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CK
CK
an hour ago - edited an hour ago
> After departure, the plane circled the airport twice.

This may be OK, but I'd probably more naturally say "after taking off."


"After taking off, the plane"
https://www.google.co.jp/search...t=160&sa=N
= 187 results

"After departure, the plane"
https://www.google.co.jp/search....0.5gnGyjy6kcw
= 25 results
(Notice that many of these have it in a phrase like "an hour after departure".)

Perhaps you could at least contribute an alternative translation of the Hebrew.



CK
CK
4 hours ago
I've unlinked "Aquellos hombres estaban armados hasta los dientes" since there are already two other translations, making it too late to make any change.

Aquellos hombres estaban armados hasta los dientes.
https://tatoeba.org/eng/sentences/show/5286299
odexed
4 hours ago
The Spanish sentence says 'were armed'. Perhaps it's better to unlink it.
mailohilohi
4 hours ago
There's a full stop missing.
CK
CK
4 hours ago
Same pattern:

[#2262251] Please don't tell Tom. (CK) *audio*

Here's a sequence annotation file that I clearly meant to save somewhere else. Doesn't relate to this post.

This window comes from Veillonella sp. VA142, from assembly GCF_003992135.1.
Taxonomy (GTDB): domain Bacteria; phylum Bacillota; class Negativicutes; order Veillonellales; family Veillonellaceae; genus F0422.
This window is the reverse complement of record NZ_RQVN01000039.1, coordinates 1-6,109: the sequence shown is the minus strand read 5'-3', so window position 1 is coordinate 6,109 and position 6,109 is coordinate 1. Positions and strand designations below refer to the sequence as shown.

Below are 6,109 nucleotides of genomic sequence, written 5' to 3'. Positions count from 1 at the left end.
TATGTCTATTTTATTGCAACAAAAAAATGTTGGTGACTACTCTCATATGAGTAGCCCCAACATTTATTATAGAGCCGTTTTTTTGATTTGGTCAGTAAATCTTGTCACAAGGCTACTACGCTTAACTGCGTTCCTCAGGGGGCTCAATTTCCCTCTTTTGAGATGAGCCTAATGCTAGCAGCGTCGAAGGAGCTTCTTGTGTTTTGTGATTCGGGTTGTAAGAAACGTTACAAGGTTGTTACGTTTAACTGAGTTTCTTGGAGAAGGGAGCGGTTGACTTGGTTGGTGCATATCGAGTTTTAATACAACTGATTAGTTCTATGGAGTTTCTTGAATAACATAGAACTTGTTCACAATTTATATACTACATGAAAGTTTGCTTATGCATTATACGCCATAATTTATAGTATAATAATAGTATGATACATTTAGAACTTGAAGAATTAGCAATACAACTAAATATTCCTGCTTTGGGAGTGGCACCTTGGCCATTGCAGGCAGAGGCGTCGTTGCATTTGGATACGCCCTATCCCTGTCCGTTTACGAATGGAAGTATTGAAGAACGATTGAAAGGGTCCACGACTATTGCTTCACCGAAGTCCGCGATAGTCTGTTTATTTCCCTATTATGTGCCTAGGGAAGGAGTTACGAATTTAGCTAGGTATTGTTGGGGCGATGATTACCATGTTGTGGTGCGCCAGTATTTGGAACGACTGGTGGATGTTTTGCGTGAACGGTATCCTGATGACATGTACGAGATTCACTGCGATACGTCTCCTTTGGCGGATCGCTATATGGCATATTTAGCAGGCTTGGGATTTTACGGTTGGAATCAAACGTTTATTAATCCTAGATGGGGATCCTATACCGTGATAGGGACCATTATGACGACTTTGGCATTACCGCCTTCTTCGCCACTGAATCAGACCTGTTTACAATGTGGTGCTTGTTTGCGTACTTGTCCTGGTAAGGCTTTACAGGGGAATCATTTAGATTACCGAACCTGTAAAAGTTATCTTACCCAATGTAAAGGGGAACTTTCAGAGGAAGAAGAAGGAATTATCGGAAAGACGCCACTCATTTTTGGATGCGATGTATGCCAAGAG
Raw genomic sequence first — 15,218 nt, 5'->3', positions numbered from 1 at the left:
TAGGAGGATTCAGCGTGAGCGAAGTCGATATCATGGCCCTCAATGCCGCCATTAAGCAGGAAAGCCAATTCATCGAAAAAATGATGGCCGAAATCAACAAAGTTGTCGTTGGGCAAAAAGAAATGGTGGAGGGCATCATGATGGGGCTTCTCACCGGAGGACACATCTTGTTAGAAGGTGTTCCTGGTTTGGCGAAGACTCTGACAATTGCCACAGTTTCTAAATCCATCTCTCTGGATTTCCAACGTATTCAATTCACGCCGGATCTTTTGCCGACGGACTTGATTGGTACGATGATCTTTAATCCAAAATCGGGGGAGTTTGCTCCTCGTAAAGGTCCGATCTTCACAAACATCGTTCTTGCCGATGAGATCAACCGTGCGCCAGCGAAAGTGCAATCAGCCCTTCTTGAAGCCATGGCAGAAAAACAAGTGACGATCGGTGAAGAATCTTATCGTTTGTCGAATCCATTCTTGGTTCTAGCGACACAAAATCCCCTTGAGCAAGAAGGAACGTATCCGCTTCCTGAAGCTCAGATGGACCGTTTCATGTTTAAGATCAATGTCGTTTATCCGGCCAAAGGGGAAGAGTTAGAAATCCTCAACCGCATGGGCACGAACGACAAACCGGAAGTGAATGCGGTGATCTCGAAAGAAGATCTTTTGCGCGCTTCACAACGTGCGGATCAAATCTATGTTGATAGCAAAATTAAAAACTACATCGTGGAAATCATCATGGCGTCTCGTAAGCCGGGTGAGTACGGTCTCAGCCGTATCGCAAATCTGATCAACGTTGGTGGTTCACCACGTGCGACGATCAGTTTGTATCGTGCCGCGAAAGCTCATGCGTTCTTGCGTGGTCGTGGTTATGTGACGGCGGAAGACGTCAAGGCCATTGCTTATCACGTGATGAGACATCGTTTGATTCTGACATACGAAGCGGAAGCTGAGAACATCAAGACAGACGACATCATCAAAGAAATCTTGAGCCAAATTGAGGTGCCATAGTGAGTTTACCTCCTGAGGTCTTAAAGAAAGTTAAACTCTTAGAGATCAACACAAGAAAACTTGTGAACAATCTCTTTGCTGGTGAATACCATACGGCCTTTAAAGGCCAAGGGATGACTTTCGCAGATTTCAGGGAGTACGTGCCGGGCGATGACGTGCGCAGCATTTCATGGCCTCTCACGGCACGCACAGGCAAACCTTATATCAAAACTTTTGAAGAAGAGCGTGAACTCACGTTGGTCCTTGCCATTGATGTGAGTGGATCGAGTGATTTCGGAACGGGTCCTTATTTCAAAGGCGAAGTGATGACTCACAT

CK
CK
4 hours ago
Same pattern:

[#2262251] Please don't tell Tom. (CK) *audio*


CK
CK
4 hours ago
Wouldn't we more likely say "seems like" than "feels like" in this case?
Pfirsichbaeumchen
10 hours ago - edited 10 hours ago
In fact, “hieß” is past tense. Tom and the little mermaid whose name was Mary lived long, long ago of course, even if it is now that I tell their tale. ☺
Zurich899
12 hours ago
I don't think so, the entire German sentence seems present tense, unless the prince and mermaid now have names which aren't Tom and Mary.
CK
CK
15 hours ago
Here are some other related "I haven't heard from" sentences.

https://tatoeba.org/eng/sentenc...amp;sort=words
CK
CK
19 hours ago
> guy.

Thanks.

It's been corrected.

CK
CK
yesterday
Same pattern:

[#3023476] Tom left Boston yesterday. (CK) *audio*
marafon
yesterday - edited yesterday
The French sentence (#14567) says "She left Osaka yesterday". I'd suggest unlinking it.
CK
CK
yesterday
Perhaps the following could be used for an alternative translation.

What an unusual name!
CK
CK
yesterday
This proverb is also heard as follows.

[#2123449] Measure twice, cut once! (etala) *audio*